Dear John,

Dear Bruno,
I wonder if you read my essay of 2000 "Science - Religion" upon which Russell wrote in ire: "Don't you dare calling my science a religion!" expressing similar (almost) basis - not in the spirit of this list (or your particular stance), but visualizing what I call 'conventional' science, the figment developed over the past millennia upon halfway (maybe less) understood and partially observed phenomena. - I mean 'THAT' efficient and miraculous technology, what humanity uses as of yesterday.

The only difference I can see as fundamental to your present post is the application of the word: " T r u t h " of which you state: 'there is'. I think: 'there is not'. There is YOUR truth and MY truth and in our individual mini-solipsism (Colin) certain aspects may match - giving some sort of communal belief system in scientific terms as well, so a ('partial') truth has merits, what many may believe. Or: believe IN.


I am a neoneoplatonist believer, John, I believe in truth, and that is the motor of my research.

Now what is a truth? In my youth I was rather optimistic and define it as a queen which wins all wars without any army, but taking sometime very long detours. I asked my father what he thought about truth, and he told me that truth is what the men fear the most.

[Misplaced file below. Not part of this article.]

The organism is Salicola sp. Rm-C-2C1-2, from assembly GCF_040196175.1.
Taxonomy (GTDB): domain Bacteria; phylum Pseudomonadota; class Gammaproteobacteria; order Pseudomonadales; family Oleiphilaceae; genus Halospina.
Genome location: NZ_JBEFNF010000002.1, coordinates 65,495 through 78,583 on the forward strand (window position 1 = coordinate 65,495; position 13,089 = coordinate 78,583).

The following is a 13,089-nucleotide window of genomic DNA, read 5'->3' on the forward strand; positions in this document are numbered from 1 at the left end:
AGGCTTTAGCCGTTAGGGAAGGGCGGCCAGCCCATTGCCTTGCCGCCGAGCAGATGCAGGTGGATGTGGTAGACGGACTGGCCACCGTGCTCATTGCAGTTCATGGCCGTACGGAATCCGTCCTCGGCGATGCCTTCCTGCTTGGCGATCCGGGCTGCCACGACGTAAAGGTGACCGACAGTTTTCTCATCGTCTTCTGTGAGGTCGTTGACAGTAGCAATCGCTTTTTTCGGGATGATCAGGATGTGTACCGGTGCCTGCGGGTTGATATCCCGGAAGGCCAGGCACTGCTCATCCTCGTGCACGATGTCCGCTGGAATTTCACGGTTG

As a scientist, I know I can never offer the truth, but only theories, and reasoning in those theories, and interpretations (model) of those theories, themselves depending on other theories. And *all* theories are conjecture, even the banal theories like "there is a moon out there".

May be you are confusing the 'unknown truth' and the 'inner truth' (partially known for the best or the worst), when you say that there is no other truth that "my truth".

The real prospect of science is religious in the sense of "religare" that is sharing truth with others as a way to link us with others, and for that, sharing faith, be it faith in a physical universe, faith in reason, faith in some first principle, in number theory, in plant and/ or animals, in earth, in the sun, or in <what's its name?>, etc. Then courage makes progress possible, when we have to reset the faith in what is beyond our theories, when we discover that 'we were wrong'.



I find it dangerous to include funding from billionaires into establishing more credit for the hearsay-based so called 'religions' - there is too much in the world, without it.